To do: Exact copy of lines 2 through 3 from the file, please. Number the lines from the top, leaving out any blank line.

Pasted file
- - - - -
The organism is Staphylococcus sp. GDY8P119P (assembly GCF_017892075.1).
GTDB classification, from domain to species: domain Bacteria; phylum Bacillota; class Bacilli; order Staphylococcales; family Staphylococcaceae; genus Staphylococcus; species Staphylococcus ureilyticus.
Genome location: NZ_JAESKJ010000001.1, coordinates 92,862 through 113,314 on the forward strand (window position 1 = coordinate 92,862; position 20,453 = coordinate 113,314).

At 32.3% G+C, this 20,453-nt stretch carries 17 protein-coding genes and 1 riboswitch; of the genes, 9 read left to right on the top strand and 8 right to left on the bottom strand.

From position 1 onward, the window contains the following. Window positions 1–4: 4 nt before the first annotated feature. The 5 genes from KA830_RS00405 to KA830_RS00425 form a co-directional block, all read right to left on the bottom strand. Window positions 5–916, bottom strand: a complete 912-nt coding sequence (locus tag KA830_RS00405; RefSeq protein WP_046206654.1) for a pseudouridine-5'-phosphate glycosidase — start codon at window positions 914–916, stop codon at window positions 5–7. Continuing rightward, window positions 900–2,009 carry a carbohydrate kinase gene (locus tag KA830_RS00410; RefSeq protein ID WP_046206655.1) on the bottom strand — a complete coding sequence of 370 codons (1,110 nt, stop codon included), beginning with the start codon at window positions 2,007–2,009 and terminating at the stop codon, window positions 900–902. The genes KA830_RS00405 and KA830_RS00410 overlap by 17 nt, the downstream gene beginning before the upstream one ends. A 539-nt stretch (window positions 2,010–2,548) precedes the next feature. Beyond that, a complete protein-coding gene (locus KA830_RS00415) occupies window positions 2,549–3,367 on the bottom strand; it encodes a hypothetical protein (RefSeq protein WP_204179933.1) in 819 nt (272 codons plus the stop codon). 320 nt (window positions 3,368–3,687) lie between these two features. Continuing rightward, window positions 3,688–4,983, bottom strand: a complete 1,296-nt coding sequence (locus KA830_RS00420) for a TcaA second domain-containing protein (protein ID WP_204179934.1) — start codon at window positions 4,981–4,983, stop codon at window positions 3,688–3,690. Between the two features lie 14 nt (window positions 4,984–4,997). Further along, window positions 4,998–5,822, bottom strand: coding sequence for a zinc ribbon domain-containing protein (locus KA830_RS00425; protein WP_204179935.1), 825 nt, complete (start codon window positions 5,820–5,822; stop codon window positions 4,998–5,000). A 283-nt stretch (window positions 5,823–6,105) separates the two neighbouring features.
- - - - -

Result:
GTDB classification, from domain to species: domain Bacteria; phylum Bacillota; class Bacilli; order Staphylococcales; family Staphylococcaceae; genus Staphylococcus; species Staphylococcus ureilyticus.
Genome location: NZ_JAESKJ010000001.1, coordinates 92,862 through 113,314 on the forward strand (window position 1 = coordinate 92,862; position 20,453 = coordinate 113,314).